The operators of what the authorities described as one of the world's largest online money laundering organizations, a central hub for criminals trafficking in everything from stolen identities to child pornography, were indicted on Tuesday by federal prosecutors in New York.
The organization, Liberty Reserve, was responsible for laundering over $6 billion over the last seven years, with millions of customers around the world, according to the indictment. Prosecutors said that the company "facilitated global criminal conduct" and that the case, which involved law enforcement agencies in 17 countries, is believed to be the largest international money laundering prosecution in history.
The charges detailed a complicated system designed to allow people to move sums of money both large and small around the world with virtual anonymity, according to a three-count indictment announced by the United States attorney's office in Manhattan.
"This was really PayPal for criminals," a senior law enforcement official said, calling the company and a system of related businesses "a shadow banking system for criminal conduct" that was "able to facilitate all sorts of criminal conduct that would not otherwise happen."
The indictment charges seven of the company's principals and employees. Five of them were arrested Friday in Spain, Costa Rica and Brooklyn.
"Liberty Reserve was in fact used extensively for illegal purposes, functioning in effect as the bank of choice for the criminal underworld," the indictment states.
Liberty Reserve, an online currency exchange, has surfaced as a preferred vehicle to transfer money between parties in a number of recent high-profile cybercrimes, including the indictment of eight New Yorkers for their role in looting $45 million from bank machines in 27 countries.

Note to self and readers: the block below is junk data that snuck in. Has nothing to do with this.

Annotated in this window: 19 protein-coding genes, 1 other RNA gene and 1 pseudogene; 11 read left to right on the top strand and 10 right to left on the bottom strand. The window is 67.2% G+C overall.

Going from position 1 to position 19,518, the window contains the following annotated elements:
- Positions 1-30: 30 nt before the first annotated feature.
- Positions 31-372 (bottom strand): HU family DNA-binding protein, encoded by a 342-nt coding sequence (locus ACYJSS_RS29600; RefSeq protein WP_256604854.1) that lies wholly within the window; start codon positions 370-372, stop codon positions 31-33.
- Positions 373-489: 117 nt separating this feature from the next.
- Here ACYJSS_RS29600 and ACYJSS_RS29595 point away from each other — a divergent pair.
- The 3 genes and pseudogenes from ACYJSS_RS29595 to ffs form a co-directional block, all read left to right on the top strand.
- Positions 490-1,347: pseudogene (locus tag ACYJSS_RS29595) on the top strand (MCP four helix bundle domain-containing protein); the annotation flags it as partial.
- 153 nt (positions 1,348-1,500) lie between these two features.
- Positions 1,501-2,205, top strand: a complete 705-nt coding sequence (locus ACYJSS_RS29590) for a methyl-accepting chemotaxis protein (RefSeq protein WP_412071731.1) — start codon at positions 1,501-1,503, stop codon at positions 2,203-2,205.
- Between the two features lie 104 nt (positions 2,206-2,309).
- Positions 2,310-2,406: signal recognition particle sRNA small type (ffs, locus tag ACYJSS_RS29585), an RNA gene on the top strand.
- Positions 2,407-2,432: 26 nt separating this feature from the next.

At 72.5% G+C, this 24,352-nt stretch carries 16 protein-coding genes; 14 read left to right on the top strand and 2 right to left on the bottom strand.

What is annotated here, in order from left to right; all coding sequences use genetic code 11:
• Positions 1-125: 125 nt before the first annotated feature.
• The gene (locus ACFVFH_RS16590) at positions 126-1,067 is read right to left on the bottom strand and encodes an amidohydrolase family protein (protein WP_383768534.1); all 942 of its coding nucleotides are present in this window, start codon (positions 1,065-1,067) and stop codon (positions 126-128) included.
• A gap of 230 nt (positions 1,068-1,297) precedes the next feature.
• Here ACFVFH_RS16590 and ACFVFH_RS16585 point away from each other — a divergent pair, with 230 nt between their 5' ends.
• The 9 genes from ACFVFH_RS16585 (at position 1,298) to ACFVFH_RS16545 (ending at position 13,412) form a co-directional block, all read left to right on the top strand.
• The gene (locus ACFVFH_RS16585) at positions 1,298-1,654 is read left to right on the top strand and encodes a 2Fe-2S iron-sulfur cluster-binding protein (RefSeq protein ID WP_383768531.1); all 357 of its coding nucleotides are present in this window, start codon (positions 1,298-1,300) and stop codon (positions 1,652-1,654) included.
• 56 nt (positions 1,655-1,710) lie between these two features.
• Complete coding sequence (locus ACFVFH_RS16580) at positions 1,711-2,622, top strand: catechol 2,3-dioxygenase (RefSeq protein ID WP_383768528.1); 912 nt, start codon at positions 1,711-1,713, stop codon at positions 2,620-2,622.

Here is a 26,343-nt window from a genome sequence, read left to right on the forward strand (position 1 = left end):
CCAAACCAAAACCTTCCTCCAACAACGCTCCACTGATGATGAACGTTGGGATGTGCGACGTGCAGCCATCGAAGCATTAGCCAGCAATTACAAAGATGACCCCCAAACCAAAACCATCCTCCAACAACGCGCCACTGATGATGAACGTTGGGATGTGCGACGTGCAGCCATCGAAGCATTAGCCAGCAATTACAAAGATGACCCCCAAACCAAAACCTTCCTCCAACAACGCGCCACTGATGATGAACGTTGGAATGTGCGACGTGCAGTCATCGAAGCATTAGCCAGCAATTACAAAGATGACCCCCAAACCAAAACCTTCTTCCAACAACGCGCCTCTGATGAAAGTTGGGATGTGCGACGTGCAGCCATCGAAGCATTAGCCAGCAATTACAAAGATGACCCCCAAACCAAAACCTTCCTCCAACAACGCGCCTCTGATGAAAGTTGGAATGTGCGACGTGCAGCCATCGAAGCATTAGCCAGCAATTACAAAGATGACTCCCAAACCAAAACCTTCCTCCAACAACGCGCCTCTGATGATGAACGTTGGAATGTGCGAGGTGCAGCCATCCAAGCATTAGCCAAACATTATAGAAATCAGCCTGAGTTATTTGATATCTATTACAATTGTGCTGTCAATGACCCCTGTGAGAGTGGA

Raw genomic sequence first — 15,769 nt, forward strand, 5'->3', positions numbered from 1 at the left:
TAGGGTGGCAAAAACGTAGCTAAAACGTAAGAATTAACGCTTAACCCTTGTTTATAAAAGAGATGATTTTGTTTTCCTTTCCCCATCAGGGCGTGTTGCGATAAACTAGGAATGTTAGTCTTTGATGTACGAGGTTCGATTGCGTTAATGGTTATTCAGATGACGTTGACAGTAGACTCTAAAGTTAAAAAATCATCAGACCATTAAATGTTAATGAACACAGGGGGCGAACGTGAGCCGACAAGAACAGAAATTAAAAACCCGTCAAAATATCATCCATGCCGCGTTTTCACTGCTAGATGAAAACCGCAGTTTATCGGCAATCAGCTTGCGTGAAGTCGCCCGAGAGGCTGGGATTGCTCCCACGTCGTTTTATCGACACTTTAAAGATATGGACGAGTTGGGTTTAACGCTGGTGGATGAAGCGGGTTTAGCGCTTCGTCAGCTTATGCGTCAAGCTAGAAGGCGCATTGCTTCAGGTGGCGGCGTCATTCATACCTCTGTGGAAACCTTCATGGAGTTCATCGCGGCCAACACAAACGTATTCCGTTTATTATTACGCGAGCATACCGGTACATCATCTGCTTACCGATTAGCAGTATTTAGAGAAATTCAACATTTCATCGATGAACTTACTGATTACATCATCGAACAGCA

Liberty Reserve was incorporated in Costa Rica in 2006 by Arthur Budovsky, who renounced his United States citizenship in 2011, and was arrested in Spain on Friday.
Preet Bharara, the United State attorney in Manhattan, was expected to announce the charges at a Tuesday afternoon news conference along with officials from the Justice Department, the Secret Service, the Internal Revenue Service and Homeland Security.
In addition to the criminal charges, five domain names were seized, including the one used by Liberty Reserve, and officials seized or restricted the activity of 45 bank accounts.
The charges outlined how the money transfer system operated, offering a glimpse into the murky world of online financial transactions that bounces money between far-flung accounts from Cyprus to New York in the blink of an eye.
In order to transfer money using Liberty Reserve, a user needed to provide a name, address and date of birth. But they were not required to validate their identity.
"Accounts could therefore be opened easily using fictitious or anonymous identities," the indictment states. Prosecutors cited "blatantly criminal monikers" used by Liberty Reserve clients like "Russia Hackers."
Essentially, all a customer needed to open an account was an e-mail address.